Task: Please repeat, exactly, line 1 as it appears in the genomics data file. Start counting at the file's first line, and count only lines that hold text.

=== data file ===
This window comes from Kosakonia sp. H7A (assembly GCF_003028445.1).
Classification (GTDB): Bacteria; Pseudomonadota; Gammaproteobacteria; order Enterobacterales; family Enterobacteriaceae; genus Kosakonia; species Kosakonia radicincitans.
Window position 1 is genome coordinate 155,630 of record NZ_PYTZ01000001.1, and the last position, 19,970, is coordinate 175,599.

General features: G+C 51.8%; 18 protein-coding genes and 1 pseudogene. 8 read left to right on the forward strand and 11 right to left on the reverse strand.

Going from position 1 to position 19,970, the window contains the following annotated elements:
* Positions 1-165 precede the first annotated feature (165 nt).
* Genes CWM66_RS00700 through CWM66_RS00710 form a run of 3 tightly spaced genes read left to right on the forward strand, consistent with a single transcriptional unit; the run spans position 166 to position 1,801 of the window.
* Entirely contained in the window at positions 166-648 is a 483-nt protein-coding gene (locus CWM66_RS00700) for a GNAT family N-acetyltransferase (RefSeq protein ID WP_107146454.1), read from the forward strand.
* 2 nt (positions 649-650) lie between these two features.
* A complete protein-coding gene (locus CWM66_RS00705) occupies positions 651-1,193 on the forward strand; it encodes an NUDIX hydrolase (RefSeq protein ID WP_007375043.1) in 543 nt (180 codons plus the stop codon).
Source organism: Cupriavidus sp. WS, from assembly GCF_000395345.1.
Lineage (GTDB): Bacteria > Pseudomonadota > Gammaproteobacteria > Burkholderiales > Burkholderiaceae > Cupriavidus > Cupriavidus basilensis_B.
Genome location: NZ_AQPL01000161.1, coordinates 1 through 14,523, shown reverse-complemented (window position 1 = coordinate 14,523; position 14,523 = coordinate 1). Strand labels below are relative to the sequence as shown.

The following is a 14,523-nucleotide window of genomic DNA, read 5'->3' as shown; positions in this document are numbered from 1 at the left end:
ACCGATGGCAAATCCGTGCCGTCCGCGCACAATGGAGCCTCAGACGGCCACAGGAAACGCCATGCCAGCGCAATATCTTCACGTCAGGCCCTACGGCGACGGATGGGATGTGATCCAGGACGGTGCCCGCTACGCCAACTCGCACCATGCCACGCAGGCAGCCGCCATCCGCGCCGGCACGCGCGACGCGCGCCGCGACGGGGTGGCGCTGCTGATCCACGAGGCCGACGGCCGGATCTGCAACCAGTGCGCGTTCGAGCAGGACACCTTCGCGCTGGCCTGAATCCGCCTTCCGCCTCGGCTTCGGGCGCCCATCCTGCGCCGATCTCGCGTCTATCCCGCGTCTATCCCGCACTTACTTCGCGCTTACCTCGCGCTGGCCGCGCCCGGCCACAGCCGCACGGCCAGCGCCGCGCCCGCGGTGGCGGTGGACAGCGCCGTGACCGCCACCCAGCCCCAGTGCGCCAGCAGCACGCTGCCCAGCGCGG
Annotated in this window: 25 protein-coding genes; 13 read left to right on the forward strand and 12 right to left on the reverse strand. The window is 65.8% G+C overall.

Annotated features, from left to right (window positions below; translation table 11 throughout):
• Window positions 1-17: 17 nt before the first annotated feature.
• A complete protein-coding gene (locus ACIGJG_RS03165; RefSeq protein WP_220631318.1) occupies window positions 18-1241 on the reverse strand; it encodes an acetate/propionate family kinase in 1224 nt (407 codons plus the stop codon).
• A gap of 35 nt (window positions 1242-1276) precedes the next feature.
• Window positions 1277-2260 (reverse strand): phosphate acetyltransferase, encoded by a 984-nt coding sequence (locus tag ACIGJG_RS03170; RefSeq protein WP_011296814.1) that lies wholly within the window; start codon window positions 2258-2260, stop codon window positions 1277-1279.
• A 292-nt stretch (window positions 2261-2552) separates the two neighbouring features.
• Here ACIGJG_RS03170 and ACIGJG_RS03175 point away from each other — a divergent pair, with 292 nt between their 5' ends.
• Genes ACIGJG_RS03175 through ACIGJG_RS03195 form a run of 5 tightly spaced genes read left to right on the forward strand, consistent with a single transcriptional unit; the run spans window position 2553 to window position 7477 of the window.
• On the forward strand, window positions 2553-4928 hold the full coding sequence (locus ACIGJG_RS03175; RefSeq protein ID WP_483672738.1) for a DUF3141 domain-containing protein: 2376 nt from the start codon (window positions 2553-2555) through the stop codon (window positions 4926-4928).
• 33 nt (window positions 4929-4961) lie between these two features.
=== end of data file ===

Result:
This window comes from Kosakonia sp. H7A (assembly GCF_003028445.1).